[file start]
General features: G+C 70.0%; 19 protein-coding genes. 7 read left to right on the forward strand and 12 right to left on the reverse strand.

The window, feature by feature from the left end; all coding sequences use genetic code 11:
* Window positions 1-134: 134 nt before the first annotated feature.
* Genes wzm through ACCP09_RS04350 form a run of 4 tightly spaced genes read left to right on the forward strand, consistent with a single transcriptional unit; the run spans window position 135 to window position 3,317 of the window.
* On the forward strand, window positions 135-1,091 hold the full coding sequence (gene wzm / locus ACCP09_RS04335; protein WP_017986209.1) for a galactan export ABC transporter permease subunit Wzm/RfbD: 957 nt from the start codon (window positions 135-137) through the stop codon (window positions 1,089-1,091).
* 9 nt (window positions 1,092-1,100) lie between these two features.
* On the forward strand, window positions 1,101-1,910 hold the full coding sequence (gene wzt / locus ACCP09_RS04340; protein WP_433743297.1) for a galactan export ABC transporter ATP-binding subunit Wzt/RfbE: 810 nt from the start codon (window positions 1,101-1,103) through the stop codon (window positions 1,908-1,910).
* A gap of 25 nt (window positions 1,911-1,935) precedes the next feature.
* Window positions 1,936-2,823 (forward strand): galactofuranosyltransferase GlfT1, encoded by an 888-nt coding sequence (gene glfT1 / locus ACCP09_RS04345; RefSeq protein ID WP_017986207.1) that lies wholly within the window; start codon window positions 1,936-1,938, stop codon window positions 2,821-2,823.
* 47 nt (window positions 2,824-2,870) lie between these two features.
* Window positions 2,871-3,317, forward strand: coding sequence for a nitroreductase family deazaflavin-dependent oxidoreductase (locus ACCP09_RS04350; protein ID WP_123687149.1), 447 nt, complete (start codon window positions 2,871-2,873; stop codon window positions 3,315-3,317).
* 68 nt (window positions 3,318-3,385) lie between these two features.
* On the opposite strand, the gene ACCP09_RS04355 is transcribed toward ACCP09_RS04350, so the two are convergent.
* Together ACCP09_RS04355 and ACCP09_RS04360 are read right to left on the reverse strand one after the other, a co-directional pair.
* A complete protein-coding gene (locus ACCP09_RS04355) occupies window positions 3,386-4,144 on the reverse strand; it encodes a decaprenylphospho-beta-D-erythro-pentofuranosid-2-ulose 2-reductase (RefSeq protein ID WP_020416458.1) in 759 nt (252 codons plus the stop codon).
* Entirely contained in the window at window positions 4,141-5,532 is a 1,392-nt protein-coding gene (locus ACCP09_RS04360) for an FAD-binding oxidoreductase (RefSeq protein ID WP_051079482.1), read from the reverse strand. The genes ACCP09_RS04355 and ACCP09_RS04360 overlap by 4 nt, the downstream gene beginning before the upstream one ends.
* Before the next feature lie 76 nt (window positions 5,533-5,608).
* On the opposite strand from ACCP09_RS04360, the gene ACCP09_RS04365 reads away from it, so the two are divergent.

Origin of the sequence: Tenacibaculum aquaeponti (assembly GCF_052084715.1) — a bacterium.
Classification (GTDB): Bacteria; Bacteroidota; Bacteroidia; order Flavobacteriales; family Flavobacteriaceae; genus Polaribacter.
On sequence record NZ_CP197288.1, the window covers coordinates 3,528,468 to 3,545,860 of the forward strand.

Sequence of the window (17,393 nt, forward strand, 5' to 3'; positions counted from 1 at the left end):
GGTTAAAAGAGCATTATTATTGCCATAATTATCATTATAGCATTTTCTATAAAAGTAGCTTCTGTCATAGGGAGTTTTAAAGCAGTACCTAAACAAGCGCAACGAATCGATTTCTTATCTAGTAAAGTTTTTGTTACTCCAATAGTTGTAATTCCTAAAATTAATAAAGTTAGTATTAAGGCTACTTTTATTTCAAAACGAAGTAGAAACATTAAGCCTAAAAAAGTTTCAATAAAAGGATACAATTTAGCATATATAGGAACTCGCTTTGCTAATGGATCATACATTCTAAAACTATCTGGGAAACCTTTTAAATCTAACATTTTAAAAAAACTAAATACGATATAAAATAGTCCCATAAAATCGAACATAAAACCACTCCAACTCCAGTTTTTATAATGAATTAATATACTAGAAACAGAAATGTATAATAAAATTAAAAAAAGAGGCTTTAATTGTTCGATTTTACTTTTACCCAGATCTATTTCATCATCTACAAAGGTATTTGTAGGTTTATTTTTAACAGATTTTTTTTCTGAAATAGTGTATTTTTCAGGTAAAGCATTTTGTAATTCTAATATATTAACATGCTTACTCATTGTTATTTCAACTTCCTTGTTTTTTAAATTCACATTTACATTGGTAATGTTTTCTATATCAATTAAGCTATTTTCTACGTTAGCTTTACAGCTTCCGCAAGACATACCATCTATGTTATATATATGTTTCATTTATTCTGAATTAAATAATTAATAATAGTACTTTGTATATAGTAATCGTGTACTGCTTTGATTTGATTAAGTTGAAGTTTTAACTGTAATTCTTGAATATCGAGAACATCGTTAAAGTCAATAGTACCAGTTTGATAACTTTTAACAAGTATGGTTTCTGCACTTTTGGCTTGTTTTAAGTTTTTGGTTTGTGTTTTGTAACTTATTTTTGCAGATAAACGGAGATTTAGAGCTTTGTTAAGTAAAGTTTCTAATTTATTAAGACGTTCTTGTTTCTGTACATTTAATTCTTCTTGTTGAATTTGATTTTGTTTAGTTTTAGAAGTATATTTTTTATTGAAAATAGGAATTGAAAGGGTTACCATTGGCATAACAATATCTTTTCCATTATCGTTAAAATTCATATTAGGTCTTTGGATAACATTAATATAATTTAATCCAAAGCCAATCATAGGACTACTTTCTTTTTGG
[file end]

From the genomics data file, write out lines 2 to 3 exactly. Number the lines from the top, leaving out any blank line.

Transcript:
The window, feature by feature from the left end; all coding sequences use genetic code 11:
* Window positions 1-134: 134 nt before the first annotated feature.